technological help made agriculture a profitable proposition. This New Agricultural Strategy or
the Green Revolution led to phenomenal growth in agricultural production. Between 1968 to
1971 food grain production rose by 35 per cent. Very soon India buried its begging bowl image
and by the 1980s emerged as a country not only with buffer food stock but also as a food

There has been a criticism of the Green Revolution that it further accentuated regional inequalities
by focussing on areas that already had some advantages. Scholars like G.S. Bhalla are of the
view that over a period of time the benefits of Green Revolution have gone to all agrarian
classes in varying degrees. Its benefits are also no more limited to any particular region of the
country only. Another charge against the Green Revolution was that it was making the rich
richer and the poor even poorer. Daniel Thorner and Wolf Ladejinsky both confirm this charge.
According to them while inequality increased the poor including small farmers and landless
labour benefited from the Green Revolution.



10.3.1 The Kulaks
Land reforms, especially the Zamindari abolition and Green Revolution had enormous impact
on the agrarian transformation. On the one hand these accelerated the agriculture growth; on
the other, entire pattern of the relations in agriculture underwent transformation. The latter was
reflected in the rise of a class of economically and politically powerful groups in several parts of
India. They came to be popularly known as Kulaks or rich farmers. L.H. Rudolph and Sussan
Rudolph categoried them as “bullock capitalists”. These groups emerged to control the political
affairs in several states, and from the 1990s they have become influential in the national politic as
well. In terms of the caste composition, they belonged to the intermediary castes like Jats,
Yadavs, Lodhs, Gujars, Kurmie, etc., in Uttar Pradesh, Haryana, Punjab and Rajasthan;
Marathas in Maharastra; Lingayats and Vokaliggas in Karnataka; and Reddies and Kammas in
Andhra Pradesh. They have been identified as the OBCs in the states inhabited by them. Having
become the owners of land following the Zamindari abolition, they benefited from the modern
technologies and inputs through Green Revolution. The land reforms made them the most powerful
groups in the agrarian society in many regions of the country. The emergence also resulted in the
decline of the erstwhile dominant groups. The developments, however, did not benefit the socially
and economically vulnerable groups – dalits and the lower backward classes. The welfare
measures like the poverty alleviation programmes, etc. have been mainly the populist measures.
Besides, these have been hampered by large scale corruption. Nevertheless, due to the spread
of education, awareness and impart of the ideas of Dr. B.R. Ambedkar and mass media, there
has been the assertion of dalits in certain including the rural areas states like Uttar Pradesh. The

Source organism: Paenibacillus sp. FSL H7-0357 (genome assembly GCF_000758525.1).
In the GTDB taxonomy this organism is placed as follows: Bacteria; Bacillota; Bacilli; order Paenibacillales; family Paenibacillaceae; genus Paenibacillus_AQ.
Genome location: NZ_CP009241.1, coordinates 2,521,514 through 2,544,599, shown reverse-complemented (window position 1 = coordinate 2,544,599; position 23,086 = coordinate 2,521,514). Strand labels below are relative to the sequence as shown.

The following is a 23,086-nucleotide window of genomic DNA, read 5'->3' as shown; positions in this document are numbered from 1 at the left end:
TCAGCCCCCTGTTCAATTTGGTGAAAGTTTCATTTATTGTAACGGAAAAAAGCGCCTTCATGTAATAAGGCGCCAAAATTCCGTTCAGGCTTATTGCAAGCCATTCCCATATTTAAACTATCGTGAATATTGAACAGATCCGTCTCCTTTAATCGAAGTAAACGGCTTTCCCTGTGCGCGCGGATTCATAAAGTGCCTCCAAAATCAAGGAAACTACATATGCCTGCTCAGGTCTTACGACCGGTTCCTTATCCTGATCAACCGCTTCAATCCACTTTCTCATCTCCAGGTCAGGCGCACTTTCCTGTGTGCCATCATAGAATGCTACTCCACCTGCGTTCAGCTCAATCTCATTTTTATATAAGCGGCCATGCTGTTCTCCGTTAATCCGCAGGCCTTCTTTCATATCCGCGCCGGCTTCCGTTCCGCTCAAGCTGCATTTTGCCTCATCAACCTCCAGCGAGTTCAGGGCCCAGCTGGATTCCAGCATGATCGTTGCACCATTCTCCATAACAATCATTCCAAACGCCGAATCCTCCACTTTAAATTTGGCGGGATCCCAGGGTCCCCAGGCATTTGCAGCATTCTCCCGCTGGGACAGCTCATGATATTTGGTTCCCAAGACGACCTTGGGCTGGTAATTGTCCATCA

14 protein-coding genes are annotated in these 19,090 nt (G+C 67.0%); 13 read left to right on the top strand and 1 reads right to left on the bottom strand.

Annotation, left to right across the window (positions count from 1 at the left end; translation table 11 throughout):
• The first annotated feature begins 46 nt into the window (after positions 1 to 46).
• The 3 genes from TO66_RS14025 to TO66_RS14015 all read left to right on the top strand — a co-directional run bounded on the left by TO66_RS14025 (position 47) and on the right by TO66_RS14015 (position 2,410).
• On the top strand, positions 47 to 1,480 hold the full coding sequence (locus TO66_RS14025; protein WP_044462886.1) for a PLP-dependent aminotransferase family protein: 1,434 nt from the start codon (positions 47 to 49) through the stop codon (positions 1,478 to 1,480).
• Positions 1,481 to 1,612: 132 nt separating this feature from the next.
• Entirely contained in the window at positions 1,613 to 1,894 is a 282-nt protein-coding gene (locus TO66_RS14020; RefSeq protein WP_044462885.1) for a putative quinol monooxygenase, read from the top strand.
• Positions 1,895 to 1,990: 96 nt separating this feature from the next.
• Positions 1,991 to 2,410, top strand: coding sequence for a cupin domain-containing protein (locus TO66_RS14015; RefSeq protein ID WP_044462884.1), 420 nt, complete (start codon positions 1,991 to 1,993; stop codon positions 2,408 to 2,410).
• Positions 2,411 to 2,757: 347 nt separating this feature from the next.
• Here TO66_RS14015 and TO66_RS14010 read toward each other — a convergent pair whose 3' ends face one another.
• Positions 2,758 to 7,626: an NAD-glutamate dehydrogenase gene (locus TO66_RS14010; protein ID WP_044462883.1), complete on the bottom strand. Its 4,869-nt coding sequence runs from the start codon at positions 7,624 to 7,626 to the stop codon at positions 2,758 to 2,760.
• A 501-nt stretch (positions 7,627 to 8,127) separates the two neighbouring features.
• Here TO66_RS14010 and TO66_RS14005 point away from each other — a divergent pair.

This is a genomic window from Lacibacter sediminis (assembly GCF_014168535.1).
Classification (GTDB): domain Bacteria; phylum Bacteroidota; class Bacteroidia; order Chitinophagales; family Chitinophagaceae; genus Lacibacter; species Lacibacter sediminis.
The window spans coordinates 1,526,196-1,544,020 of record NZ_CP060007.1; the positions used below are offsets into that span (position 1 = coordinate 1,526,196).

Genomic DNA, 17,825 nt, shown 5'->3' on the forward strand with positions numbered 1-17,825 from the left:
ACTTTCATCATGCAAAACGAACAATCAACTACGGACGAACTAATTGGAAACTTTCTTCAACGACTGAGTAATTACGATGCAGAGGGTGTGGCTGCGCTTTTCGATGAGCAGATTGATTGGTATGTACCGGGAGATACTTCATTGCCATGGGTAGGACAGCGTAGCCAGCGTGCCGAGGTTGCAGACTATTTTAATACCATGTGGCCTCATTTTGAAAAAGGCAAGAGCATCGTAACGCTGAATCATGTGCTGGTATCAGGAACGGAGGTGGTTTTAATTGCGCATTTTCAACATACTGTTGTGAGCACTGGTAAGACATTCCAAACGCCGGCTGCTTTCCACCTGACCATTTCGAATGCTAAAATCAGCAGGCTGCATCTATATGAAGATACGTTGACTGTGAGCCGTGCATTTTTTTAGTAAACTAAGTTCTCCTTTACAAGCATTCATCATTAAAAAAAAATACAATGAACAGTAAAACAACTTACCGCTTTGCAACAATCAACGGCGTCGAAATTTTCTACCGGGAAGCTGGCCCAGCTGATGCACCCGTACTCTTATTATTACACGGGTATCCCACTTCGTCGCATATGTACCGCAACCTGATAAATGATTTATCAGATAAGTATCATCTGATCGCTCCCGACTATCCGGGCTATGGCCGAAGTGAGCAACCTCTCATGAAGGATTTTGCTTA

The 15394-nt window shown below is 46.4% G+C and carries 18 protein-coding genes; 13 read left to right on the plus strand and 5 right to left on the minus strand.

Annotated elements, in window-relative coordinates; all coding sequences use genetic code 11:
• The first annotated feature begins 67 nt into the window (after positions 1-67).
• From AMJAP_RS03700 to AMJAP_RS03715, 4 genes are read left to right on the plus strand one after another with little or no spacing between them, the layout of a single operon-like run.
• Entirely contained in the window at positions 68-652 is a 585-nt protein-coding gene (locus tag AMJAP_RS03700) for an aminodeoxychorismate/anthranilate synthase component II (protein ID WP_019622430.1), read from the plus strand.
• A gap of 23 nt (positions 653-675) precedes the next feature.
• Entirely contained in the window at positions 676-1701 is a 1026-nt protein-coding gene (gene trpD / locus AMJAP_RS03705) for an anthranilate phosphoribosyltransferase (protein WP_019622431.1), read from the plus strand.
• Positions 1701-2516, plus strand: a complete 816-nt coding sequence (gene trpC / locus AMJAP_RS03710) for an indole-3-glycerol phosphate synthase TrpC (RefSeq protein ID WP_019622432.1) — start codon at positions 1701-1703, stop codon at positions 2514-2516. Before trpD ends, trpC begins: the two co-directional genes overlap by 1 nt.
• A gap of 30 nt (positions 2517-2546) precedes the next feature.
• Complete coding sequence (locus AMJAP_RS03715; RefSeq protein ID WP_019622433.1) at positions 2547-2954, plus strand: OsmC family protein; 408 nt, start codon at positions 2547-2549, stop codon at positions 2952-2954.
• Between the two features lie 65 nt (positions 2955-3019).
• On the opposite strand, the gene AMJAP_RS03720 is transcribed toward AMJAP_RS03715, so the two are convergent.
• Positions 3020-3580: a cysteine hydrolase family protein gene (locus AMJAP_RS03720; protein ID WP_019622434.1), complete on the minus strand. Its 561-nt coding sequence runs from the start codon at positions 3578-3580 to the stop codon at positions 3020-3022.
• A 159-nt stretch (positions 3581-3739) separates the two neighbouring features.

emergence of the Bahujan Samaj Party is an indication of this.

Kulaks or rich farmers have made their presence felt through their political parties and non-political organisations. The first example of such attempt was foundation of the Bharatiya
Kranti Dal (BKD) by Charan Singh. In the late 1970s and 1980s – the organisation like
the Bharatiya Kisan Union (BKU) in North India, Shetkari Sangathan in Maharastra
and Karnataka Ryat Sangha in Karnataka played important role in articulating the interests of

10.3.2 The Small Farmers and Landless Labourers
In the 1960s and 1970s large part of the country witnessed the emergence of the movement of
the small farmers and landless labour. This movement started from Naxalbari in West Bengal
and very soon spread to different parts of country like Andhra Pradesh, Bihar and Orissa till the
end of the 60s. In 1970 a land grab movement of the landless led by the Socialist Party and the
Communist Party of India was witnessed in Gujarat, Punjab, Rajasthan, Tamil Nadu, Andhra
Pradesh and Bihar. Although these movements could not achieve much yet they succeeded in
attracting the attention of the countrymen towards agrarian question. The Left front government
introduced land reforms in West Bengal during its tenure. This ensured the security to the tenants
and land to the tiller. In 1970 while addressing Chief Ministers conference on land reforms the
Prime Minister Indira Gandhi held that the cause of discontent in the countryside was the failure
of the land reforms to meet the expectation of the people in the countryside. Reduction in ceiling
limits was the main proposal discussed in this conference. Most of the Chief Ministers rejected
this proposal. Then this matter was referred to the Central Land Reforms Committee. This
committee made quite a few recommendations in 1971. The 1972 Chief Ministers’ conference
approved some national guidelines for reforms in India. The national guidelines made a departure
from the history of ceiling legislation in India. It reduced the ceiling limits on all categories of
lands. Family, not individual was taken as unit for the purpose of ceiling. Preference was to be
given to landless labourers, particularly belonging to scheduled castes and scheduled tribes in
distribution of surplus lands. The compensation this time was much below the market price. The
landowners again went to court and indulged in other deceitful methods to undermine the ceiling
laws. Nevertheless, in the 1970s the ceiling legislation moderately succeeded in its objective of
collecting and distributing surplus land. Another good thing was that the major-beneficiaries of
the ceiling laws this time were the scheduled castes and scheduled tribes.



About k.vero

Philosopher King